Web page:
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Roland Martin - Issue #23

Model T 

Roland Martin

June 7 · Issue #23 · View online
Headmaster - City of London Freemen's school; Chief Officer - City of London - '...write things worth reading, or do things worth the writing' Benjamin Franklin

Model T 

Shape shifting
Thanks to Azeem for bringing this article to my attention this week … 
The myth of the well-rounded student? It’s better to be ‘T-shaped’. - The Washington Post
Couldn’t agree more: Instead of encouraging students to be “well-rounded,” we should be encouraging them to have both breadth and depth, and to have a flexible mindset to learn where their curiosity takes them. This will ensure that students have the ability to navigate the ambiguity of an economy where entire industries and occupations are expanding and contracting at alarming speed.
Those of us responsible for educating tomorrow’s workforce, movers and shakers, have been saying this for a little while now … we don’t know what jobs and how many jobs the young people in our care will have in their working lives. The traditional ‘career’ route is not the only one. 
With this in mind, I’ve been excited to see our 'Free Minds’ course start to take shape - I believe it will really encourage students to keep a 'flexible mindset’ and 'curiosity’. I think it will also free teachers to teach to some passions and think creatively, too…
Aiming high
I’ve been explaining our school aims to students recently… my whole assembly to juniors is available to read on our school website, or summarised below. [By means of an aside, please do try to get past and excuse the clunky website - we are on to it… parents, staff and students are currently being consulted about what they want to see more of and less of as we start to instruct new designers]. 
Anyway, here is the full text, as explained to our youngest students.
Freemen's Aims: The Assembly
And what a spin doctor might call some soundbites, with some interspersed links that may be of interest.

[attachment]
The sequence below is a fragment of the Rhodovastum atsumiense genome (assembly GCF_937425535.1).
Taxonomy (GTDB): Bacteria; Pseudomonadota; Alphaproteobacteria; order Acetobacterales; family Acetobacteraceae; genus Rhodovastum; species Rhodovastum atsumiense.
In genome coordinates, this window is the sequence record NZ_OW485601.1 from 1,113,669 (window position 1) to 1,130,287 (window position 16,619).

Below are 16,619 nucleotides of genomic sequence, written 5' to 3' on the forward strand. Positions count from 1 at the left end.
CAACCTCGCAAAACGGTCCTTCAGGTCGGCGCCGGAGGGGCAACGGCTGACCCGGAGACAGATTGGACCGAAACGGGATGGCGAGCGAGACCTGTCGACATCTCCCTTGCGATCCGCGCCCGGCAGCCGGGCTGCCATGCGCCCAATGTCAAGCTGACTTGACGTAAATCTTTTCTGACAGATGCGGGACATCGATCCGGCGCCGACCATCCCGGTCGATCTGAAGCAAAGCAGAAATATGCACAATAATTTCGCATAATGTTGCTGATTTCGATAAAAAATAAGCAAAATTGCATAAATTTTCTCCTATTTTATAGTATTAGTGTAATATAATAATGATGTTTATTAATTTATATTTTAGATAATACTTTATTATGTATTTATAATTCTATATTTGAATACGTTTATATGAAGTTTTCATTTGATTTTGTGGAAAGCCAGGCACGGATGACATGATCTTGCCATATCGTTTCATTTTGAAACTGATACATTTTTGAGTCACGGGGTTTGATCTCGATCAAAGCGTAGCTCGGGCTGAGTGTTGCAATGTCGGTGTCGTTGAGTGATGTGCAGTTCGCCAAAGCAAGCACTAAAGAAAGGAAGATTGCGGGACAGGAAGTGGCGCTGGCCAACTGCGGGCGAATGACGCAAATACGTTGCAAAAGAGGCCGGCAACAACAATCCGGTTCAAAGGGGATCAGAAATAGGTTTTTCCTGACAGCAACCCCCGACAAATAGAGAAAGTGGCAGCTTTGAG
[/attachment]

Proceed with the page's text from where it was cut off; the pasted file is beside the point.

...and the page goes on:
Our Mission:
We want children at Freemen’s to learn, to lead and to make a difference.
Some leaders are really obvious: they run companies or even countries. But there are other people who exercise really good leadership in a less obvious way. I know that some of you have been learning about Rosa Parks, who is one of the best examples of someone who was what is known as a ‘quiet leader’; she led by making a choice regarding the values in which she believed and ultimately, her actions changed an entire country. But she wasn’t a speechmaker, a politician or a business leader. 
Rosa Parks, as celebrated in Black History Month:
Celebrating Black History Month: Because of Rosa Parks....We Can! - YouTube
Or, a little more lighthearted, the Horrible Histories Rosa Parks song - just because it’s so witty - without film, but you can sing along if you have a mind so to do.
Horrible Histories Rosa Parks Equality song + Lyrics HD - YouTube
The Mission Statement, wanting you ‘to learn, lead and to make a difference’, is supported by a series of Aims. We hope to make the Mission Statement a reality by:
1. nurturing a community of learners – adults and children – who are ambitious about what they might achieve in and out of the classroom